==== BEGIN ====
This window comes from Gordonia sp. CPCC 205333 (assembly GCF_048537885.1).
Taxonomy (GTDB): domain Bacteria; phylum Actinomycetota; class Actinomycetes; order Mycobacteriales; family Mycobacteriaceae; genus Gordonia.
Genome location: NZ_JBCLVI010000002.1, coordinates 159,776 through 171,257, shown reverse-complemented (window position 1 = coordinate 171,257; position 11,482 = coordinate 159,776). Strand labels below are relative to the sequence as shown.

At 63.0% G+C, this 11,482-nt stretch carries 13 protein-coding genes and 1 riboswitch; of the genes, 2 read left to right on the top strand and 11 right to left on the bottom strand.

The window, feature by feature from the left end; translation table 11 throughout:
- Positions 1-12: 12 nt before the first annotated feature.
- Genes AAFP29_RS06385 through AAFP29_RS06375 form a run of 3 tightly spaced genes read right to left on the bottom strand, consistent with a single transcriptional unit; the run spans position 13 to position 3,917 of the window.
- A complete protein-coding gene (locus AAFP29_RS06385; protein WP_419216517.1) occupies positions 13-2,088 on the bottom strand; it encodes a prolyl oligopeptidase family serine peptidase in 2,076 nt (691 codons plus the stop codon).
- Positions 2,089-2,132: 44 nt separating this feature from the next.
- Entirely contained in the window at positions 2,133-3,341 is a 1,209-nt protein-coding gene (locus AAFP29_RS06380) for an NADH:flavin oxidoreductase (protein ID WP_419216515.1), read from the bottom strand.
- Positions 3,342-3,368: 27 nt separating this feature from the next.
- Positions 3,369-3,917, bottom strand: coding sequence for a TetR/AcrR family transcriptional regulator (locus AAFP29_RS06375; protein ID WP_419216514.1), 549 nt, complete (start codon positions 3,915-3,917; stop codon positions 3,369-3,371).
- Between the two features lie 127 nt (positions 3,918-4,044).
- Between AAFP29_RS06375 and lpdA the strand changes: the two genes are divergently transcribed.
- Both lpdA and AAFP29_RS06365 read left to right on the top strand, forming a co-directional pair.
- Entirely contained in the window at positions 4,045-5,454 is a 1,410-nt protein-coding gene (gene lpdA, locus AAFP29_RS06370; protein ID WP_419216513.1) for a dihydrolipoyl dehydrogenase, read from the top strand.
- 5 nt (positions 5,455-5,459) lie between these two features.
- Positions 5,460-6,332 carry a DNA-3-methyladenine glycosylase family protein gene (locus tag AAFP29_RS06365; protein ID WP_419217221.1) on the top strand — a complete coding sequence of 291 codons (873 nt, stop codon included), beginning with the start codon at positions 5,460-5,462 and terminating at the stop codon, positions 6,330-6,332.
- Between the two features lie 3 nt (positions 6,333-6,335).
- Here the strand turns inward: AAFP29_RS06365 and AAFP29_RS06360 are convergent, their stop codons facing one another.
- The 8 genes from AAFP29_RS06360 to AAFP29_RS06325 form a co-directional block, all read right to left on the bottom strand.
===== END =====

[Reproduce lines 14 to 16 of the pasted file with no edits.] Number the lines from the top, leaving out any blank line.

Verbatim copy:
- Between AAFP29_RS06375 and lpdA the strand changes: the two genes are divergently transcribed.
- Both lpdA and AAFP29_RS06365 read left to right on the top strand, forming a co-directional pair.
- Entirely contained in the window at positions 4,045-5,454 is a 1,410-nt protein-coding gene (gene lpdA, locus AAFP29_RS06370; protein ID WP_419216513.1) for a dihydrolipoyl dehydrogenase, read from the top strand.